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September 29, 2016 / 26 Elul, 5776
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Ukraine Jews On Edge Amid Turmoil


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The American Jewish Joint Distribution Committee's Alena Druzhynina (wearing white helmet) in the Independence Square area of Kiev where she was bringing a package of food to 82-year-old Mahail Solomonovich, who was home-bound since the worst of the violence began.

The American Jewish Joint Distribution Committee's Alena Druzhynina (wearing white helmet) in the Independence Square area of Kiev where she was bringing a package of food to 82-year-old Mahail Solomonovich, who was home-bound since the worst of the violence began.
Photo Credit: JDC



The turmoil in Ukraine has left one of Europe’s largest Jewish communities on edge.

After an outbreak of violence in Kiev last week that left dozens of protesters and policemen dead, President Viktor Yanukovych fled the capital and parliament installed an interim leader to take the still-contested reins of power.

Like their compatriots, Ukraine’s Jews are waiting to see what the future holds for their country, but with the added fear that they could become targets amid the chaos. There have been a few isolated anti-Semitic incidents over the past few months of civil strife. On Sunday night in the eastern city of Zaporizhia, a synagogue was firebombed with Molotov cocktails, causing minor damage.

While Kiev has been relatively calm since Yanukovych fled the capital, the situation in the country’s eastern and southern regions, where he has his base of support, is more volatile. Tensions between the local governments and revolutionaries continue to rise in the eastern city of Kharkiv, which has a relatively sizable Jewish community.

“It’s still a very fluid situation,” said Mark Levin, chairman of the NCSJ, an American organization that advocates for Jews in the former Soviet Union. “The big concern, I think, is ensuring that there’s adequate security for Jewish institutions throughout the country, but particularly in the large cities. And I think that’s where much of the focus within the American Jewish community and Israel lies – that and making sure the flow of services continues.”

Levin also expressed concern that with elections slated for May 25, a future government could result in ultranationalists gaining power in Ukraine. Svoboda, a right-wing nationalist party, was prominent in the protest movement, and party officials have expressed virulently anti-Semitic sentiments.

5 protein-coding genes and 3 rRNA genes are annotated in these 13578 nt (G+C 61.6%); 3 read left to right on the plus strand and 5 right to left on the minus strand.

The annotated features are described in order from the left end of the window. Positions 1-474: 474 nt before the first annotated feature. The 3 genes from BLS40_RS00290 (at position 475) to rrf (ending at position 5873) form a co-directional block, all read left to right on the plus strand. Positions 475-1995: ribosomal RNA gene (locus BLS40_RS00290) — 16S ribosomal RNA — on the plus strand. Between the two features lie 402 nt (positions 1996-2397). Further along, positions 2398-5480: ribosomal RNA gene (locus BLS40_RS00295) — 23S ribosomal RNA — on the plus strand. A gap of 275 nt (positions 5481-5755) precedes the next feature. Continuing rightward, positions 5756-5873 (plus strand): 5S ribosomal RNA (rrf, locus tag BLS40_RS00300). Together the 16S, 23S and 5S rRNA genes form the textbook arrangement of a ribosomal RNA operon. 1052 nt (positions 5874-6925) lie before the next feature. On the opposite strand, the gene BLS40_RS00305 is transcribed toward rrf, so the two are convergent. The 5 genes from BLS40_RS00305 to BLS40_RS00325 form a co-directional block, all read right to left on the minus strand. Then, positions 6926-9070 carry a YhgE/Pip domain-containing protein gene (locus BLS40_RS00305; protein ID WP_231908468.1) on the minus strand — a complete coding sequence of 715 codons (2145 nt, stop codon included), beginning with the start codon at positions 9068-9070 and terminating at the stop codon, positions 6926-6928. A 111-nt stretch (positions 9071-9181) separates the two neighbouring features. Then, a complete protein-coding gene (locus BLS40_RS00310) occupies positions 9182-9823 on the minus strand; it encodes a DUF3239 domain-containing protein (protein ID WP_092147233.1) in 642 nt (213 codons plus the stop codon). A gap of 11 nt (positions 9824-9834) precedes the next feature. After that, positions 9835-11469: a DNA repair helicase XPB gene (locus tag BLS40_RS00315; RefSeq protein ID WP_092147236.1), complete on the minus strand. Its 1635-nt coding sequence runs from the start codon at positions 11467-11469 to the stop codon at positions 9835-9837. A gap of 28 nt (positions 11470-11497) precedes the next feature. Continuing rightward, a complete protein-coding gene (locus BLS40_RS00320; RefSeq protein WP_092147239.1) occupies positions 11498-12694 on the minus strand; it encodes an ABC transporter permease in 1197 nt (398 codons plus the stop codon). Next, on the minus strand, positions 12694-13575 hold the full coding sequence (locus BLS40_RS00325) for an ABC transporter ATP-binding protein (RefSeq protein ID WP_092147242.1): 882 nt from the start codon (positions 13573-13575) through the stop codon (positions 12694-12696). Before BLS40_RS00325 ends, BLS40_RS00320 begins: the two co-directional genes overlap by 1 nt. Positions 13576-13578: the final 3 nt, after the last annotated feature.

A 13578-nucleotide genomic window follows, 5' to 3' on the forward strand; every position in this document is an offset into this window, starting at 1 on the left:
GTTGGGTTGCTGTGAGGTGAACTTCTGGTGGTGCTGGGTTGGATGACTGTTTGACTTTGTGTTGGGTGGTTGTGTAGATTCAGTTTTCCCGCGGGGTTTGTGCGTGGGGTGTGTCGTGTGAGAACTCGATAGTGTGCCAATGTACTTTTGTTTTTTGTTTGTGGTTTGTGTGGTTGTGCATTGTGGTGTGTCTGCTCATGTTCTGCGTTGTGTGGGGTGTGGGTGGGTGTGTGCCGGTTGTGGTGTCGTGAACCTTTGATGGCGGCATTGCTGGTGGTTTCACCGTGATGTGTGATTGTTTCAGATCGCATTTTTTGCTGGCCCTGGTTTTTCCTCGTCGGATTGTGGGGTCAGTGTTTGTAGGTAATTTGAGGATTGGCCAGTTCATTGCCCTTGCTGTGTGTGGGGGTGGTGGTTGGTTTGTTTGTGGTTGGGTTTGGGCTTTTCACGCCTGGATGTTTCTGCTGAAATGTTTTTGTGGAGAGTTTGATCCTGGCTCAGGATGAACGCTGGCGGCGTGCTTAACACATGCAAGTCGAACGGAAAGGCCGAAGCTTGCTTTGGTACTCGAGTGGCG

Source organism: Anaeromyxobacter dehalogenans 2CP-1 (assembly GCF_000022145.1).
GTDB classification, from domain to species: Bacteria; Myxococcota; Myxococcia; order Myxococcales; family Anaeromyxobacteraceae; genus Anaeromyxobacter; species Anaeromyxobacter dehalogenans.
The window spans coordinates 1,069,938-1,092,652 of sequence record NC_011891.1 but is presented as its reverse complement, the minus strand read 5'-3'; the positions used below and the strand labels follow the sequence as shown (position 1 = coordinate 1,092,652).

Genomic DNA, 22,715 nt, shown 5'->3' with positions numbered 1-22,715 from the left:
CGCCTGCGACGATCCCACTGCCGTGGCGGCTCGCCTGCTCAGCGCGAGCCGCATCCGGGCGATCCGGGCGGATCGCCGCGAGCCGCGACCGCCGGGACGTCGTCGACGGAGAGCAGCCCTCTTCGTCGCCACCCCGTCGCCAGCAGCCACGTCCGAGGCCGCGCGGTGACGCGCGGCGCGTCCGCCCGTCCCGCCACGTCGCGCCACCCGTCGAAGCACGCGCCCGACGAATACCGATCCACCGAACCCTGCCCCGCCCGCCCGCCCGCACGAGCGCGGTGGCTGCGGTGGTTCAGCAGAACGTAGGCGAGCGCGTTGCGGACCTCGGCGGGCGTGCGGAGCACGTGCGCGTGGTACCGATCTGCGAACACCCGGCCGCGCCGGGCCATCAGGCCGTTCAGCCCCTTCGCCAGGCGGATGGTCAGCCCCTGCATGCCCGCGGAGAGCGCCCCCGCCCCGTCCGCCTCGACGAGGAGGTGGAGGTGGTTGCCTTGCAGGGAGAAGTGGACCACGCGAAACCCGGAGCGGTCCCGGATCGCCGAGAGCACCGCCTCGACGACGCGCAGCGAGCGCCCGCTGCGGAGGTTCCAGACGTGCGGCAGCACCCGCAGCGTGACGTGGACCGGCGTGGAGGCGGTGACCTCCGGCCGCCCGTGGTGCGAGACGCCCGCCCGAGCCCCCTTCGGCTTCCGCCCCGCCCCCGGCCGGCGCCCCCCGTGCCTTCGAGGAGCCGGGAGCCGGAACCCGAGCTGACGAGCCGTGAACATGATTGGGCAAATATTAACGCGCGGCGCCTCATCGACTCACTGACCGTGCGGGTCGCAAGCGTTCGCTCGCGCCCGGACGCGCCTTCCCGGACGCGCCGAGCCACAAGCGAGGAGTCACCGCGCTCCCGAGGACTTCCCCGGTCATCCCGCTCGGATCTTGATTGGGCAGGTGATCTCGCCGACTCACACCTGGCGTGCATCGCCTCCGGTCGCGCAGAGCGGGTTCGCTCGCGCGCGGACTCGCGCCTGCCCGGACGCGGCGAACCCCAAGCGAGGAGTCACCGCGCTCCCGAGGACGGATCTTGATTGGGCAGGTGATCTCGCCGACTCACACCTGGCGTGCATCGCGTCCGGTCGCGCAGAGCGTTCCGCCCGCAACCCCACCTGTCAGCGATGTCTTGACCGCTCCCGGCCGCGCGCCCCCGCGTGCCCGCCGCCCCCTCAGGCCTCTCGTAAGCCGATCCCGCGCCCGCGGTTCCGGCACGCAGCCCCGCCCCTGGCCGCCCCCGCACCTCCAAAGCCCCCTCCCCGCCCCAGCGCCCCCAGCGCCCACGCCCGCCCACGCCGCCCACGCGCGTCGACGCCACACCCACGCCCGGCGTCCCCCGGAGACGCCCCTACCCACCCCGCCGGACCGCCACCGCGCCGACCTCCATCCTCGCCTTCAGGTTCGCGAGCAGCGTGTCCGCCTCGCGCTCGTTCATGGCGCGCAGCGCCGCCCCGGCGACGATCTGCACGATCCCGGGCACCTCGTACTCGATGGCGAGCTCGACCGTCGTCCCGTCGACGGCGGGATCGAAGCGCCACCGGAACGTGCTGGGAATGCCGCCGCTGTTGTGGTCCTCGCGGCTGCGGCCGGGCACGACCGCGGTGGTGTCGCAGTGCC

Thus far, though, the conflict has not been marked by incitement against Ukraine’s multiple national minorities.

“The overall situation in relation to the Jewish community in Ukraine is tolerant and peaceful,” said Vadim Rabinovich, president of the All-Ukrainian Jewish Congress, in a statement issued Monday. “There have been no mass outbursts or exacerbation of anti-Semitism in Ukraine.”

Rabinovich rejected as untrue foreign press reports of mass anti-Semitism in the country and called them “not conducive to a peaceful life of the Jewish community.” He vowed that the Jewish community would participate “in building a democratic state and promoting the revival and prosperity of the country.”

Estimates of the size of Ukraine’s Jewish community vary widely. Some commonly cited statistics suggest the country has only 70,000 Jews, while the European Jewish Congress and the JDC say there are as many as 400,000.

Over the past few months, many Jewish institutions have simply gone into hibernation, suspending activity during the turmoil. But others have carried on their work under heavy security.

The Jewish Confederation of Ukraine, which runs the Orach Chaim day school in Kiev and several other institutions, has been paying $1,000 a day for round-the-clock security by teams from two private firms, one of which also provides security for the Israeli embassy in Kiev. Together, staff guard nine buildings, including four school buildings, a community center, a synagogue and a religious seminary, according to Rabbi Yaakov Dov Bleich, the confederation’s president and a Ukrainian chief rabbi.

“Nobody goes alone at night, so we have three people doing escorts from the synagogue and back,” he told JTA last week. Meanwhile, security on the “Jewish campus” – the area around Kiev’s Podol Synagogue – is maintained by a team of nine people.

The guards have chased off a few trespassers but encountered no serious threats in Kiev. But the cost – 10 times what the community used to pay for security before the violence erupted – means the community cannot afford this level of security for much longer.

Talia Lavin and Cnaan Liphshiz

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